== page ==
the proof that your big dream is actually possible

I was at a party, recently. At this party, collectively, there was a best-selling author. Someone else had just inked a book deal. A few someones were pregnant. Someone else lead a sold-out mastermind. Someone else had major speaking gigs. Someone else had had their work featured on the Oprah website. Someone else had just had their website redone. Several someones were leading sold-out workshops.

I was looking around, sipping my wine, taking it all in: “WOW. Wow, wow, wow. Look at all the amazing stuff these people are up to. Wow, wow, wow. These people are exactly what the world needs, and I’m so crazy excited for everything they’re bringing to it.

I felt lifted up and inspired by the fact that I was in a room full of women who were bringing the best of themselves to all parts of their lives.

Let me repeat that: they are bringing the best of themselves, to all parts of their lives.

Then it hit me what a long road I’ve traveled, to be in a room like this and…to not compare. To not feel less-than. To be more focused on the awe-inspiring fact of what all of these women are creating, than on comparing my own success or wishing I had more.

Here’s the thing: there is a shift that you can undertake, and it starts with realizing that everyone who has all of the elements of life that you wish to have, is not taking something away from you. There’s not less for you, because they have theirs.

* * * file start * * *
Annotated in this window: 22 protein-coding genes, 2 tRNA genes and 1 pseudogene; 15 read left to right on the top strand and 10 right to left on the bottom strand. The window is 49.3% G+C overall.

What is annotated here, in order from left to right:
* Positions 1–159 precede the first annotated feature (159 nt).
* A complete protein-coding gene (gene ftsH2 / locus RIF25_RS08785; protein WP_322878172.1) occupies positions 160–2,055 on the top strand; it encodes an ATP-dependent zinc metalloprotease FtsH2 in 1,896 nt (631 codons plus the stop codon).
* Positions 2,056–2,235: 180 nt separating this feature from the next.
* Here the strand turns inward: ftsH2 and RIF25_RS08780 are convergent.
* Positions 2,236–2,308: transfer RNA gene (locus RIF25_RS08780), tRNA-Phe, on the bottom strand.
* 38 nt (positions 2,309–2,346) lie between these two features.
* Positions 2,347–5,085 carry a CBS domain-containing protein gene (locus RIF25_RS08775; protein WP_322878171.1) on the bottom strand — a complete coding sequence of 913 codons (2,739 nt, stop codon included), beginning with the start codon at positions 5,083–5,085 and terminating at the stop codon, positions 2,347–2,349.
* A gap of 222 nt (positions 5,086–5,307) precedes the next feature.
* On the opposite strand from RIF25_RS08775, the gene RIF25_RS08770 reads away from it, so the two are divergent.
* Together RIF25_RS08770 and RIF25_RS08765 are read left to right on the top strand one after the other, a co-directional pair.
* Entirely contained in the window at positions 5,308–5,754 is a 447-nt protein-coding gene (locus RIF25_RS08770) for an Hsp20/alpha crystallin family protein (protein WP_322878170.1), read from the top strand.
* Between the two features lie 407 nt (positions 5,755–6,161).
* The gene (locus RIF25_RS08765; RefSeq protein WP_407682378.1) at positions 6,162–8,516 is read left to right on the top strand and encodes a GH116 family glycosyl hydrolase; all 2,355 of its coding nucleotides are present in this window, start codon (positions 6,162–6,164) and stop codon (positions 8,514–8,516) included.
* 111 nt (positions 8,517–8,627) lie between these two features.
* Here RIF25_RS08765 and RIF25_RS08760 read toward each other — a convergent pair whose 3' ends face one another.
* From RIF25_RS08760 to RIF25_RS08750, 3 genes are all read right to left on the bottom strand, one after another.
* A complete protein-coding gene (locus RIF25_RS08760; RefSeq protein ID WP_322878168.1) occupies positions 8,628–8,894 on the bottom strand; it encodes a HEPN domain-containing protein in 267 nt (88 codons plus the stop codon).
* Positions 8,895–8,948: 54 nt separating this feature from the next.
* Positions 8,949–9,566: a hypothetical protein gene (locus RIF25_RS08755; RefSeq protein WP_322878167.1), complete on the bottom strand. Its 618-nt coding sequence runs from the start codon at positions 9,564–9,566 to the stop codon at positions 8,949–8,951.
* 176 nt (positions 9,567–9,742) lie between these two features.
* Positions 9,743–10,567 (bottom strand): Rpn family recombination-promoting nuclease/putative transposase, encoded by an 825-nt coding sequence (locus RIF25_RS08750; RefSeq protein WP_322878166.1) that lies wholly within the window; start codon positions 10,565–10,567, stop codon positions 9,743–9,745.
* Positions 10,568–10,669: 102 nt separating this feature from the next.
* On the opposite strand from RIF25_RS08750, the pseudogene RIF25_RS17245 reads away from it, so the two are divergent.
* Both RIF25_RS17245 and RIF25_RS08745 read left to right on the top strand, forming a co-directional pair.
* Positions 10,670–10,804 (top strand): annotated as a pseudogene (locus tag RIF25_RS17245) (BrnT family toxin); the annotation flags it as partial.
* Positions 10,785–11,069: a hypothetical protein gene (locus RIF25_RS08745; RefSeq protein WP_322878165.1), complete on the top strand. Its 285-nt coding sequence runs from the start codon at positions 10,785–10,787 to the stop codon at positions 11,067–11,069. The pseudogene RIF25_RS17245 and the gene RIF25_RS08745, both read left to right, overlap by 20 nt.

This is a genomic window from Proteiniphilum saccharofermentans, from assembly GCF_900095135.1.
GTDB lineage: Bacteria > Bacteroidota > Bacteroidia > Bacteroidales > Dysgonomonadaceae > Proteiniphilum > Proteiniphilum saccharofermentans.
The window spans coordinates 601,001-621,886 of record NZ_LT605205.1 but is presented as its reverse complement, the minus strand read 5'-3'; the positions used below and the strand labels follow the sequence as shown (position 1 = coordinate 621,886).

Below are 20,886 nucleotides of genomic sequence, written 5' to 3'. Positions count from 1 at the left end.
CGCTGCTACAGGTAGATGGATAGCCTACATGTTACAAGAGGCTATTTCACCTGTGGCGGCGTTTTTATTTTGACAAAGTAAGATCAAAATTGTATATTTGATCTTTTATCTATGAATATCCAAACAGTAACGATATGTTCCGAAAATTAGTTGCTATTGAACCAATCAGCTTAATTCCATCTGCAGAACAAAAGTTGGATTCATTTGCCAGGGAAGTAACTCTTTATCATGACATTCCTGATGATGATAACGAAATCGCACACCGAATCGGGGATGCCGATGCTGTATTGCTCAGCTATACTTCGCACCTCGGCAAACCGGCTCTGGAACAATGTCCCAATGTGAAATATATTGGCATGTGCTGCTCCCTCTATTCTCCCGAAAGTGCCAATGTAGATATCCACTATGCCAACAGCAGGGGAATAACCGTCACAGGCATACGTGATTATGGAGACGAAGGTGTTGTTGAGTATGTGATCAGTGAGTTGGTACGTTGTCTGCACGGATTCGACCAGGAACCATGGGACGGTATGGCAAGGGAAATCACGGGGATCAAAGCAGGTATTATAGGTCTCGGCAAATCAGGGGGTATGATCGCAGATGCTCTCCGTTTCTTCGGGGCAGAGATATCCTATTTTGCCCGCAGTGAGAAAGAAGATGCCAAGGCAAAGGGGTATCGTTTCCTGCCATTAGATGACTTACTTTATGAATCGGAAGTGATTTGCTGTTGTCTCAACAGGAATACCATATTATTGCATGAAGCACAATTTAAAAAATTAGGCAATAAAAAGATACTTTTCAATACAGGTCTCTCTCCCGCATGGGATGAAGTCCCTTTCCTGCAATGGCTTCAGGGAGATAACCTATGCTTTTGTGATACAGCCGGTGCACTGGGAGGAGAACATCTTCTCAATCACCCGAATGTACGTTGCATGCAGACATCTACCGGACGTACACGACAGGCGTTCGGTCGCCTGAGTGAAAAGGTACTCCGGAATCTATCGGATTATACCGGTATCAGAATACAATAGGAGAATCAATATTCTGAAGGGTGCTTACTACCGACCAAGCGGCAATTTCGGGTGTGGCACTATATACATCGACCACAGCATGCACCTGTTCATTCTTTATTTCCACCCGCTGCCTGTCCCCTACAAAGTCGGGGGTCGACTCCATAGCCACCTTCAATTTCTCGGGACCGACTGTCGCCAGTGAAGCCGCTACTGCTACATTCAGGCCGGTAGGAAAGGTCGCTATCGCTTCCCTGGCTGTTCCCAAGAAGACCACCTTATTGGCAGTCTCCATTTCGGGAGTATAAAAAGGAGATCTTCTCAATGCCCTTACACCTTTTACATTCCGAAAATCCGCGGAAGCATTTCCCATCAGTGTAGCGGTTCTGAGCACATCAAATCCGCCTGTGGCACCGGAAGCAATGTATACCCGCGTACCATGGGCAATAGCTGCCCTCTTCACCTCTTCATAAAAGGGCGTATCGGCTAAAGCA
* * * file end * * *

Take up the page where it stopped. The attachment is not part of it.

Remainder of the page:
They are the proof that it can be done.

Understanding that, is the difference between being in a room full of women who have done things that I haven’t done and celebrating them, versus being in that room and feeling cut off from them.

Jealousy is worth listening to. It gets a bad rap. It’s a sign of desires that are crying out to be unearthed.

It’s also really beautiful to look around and see the places where all these years of practicing courage are actually adding up to something really beneficial: not needing to be better, not needing to be more, not needing to be admired, and certainly not needing to compete.

Sometimes, when you’re feeling particularly frightened and success feels particularly long in coming, it can be easy to get resentful or dismissive of people who remind you that the world is an abundant place.

But it is. Everyone at this party started out with the same bare bones ingredients: a big dream, a helluva lot of passion, a shit-ton of fear, and the willingness to practice courage.